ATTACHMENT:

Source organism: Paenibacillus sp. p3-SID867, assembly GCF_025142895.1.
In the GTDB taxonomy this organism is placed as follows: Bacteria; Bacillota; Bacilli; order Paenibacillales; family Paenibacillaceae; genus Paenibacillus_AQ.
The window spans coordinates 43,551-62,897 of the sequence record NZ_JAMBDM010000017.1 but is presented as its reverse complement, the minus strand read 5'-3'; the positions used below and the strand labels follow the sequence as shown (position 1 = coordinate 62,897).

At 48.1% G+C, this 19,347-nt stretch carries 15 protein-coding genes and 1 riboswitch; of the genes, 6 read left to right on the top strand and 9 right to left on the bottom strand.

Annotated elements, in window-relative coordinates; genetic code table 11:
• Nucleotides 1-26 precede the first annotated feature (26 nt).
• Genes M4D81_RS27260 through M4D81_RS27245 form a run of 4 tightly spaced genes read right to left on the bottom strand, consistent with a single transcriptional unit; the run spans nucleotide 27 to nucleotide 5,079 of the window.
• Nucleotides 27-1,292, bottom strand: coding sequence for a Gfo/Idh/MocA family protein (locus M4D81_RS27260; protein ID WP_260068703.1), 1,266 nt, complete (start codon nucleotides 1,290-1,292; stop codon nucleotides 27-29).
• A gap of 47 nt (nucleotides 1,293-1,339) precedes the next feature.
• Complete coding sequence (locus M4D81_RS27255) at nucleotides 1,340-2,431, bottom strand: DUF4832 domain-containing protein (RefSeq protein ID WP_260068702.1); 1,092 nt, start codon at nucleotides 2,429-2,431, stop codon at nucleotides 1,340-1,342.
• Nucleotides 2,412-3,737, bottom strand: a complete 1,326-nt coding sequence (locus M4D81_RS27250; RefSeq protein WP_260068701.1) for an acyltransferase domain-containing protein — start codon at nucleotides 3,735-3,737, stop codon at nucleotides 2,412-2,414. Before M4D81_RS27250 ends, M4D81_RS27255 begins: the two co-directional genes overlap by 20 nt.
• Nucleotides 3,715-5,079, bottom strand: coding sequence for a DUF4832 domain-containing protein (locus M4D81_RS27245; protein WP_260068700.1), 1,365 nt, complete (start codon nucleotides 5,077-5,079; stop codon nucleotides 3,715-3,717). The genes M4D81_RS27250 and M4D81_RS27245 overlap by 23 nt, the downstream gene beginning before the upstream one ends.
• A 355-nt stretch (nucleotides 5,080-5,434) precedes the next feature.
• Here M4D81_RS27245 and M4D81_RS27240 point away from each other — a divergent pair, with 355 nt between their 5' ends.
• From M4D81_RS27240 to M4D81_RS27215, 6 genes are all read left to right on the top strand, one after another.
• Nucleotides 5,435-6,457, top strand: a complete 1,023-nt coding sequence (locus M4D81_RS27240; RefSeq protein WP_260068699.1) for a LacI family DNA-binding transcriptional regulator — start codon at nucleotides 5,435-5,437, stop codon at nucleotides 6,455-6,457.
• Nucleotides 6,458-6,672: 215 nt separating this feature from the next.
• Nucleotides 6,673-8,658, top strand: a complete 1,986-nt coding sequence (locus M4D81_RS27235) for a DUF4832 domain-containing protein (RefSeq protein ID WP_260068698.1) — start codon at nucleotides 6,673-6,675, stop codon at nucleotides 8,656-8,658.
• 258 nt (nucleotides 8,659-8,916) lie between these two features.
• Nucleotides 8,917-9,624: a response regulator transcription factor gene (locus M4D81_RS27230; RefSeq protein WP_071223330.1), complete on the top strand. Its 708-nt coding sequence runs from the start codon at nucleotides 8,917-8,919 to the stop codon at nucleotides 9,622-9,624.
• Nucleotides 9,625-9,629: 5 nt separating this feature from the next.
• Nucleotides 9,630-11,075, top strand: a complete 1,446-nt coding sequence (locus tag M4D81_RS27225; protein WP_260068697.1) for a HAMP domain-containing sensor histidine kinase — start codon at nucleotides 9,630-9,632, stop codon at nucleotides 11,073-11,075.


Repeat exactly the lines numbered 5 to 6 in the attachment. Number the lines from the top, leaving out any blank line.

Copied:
Annotated elements, in window-relative coordinates; genetic code table 11:
• Nucleotides 1-26 precede the first annotated feature (26 nt).